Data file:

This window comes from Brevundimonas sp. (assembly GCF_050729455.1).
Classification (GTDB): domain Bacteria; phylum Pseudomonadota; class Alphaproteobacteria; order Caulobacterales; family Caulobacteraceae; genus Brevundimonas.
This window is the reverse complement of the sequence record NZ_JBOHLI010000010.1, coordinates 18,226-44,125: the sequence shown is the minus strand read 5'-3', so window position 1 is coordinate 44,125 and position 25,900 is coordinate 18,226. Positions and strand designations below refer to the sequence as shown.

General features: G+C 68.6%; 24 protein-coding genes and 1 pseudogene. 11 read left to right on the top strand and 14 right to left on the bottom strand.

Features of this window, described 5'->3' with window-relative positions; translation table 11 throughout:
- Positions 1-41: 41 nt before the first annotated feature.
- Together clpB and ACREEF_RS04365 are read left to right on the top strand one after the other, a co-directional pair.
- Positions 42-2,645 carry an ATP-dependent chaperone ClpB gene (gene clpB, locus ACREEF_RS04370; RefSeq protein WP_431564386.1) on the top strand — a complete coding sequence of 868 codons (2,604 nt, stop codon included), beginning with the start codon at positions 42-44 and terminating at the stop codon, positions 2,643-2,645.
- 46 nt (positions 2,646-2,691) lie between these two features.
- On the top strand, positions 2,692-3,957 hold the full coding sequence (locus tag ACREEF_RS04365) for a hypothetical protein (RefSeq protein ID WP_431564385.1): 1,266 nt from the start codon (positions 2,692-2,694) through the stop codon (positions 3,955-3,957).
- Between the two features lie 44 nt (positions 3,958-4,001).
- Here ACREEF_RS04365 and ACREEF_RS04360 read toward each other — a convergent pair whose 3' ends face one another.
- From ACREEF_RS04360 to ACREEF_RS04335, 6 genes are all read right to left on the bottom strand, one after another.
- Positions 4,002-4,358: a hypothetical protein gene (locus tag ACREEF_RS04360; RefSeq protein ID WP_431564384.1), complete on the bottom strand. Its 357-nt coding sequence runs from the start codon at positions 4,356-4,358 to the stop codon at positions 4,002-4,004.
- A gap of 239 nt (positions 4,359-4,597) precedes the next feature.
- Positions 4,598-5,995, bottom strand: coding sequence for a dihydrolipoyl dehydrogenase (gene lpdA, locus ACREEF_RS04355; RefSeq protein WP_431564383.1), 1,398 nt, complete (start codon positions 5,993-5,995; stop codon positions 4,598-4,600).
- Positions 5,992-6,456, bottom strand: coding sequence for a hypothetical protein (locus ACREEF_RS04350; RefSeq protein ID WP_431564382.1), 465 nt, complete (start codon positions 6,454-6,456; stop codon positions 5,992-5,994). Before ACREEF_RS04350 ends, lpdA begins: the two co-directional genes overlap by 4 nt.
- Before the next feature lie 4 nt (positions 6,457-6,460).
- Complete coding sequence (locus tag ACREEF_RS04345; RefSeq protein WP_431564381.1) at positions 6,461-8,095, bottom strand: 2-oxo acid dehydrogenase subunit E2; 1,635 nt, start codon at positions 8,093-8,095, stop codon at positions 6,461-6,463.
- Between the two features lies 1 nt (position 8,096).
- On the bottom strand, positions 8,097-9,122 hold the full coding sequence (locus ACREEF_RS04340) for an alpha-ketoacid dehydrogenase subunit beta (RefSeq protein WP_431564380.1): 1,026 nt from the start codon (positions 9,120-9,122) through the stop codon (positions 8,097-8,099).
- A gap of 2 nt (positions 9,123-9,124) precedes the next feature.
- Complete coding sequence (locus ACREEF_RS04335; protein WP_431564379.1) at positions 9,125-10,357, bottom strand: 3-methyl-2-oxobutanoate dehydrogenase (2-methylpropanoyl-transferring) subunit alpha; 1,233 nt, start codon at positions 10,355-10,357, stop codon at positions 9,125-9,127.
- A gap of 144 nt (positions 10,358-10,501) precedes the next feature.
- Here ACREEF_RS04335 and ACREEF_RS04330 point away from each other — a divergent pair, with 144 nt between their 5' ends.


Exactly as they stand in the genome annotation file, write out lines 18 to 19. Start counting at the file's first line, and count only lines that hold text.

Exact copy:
- Before the next feature lie 4 nt (positions 6,457-6,460).
- Complete coding sequence (locus tag ACREEF_RS04345; RefSeq protein WP_431564381.1) at positions 6,461-8,095, bottom strand: 2-oxo acid dehydrogenase subunit E2; 1,635 nt, start codon at positions 8,093-8,095, stop codon at positions 6,461-6,463.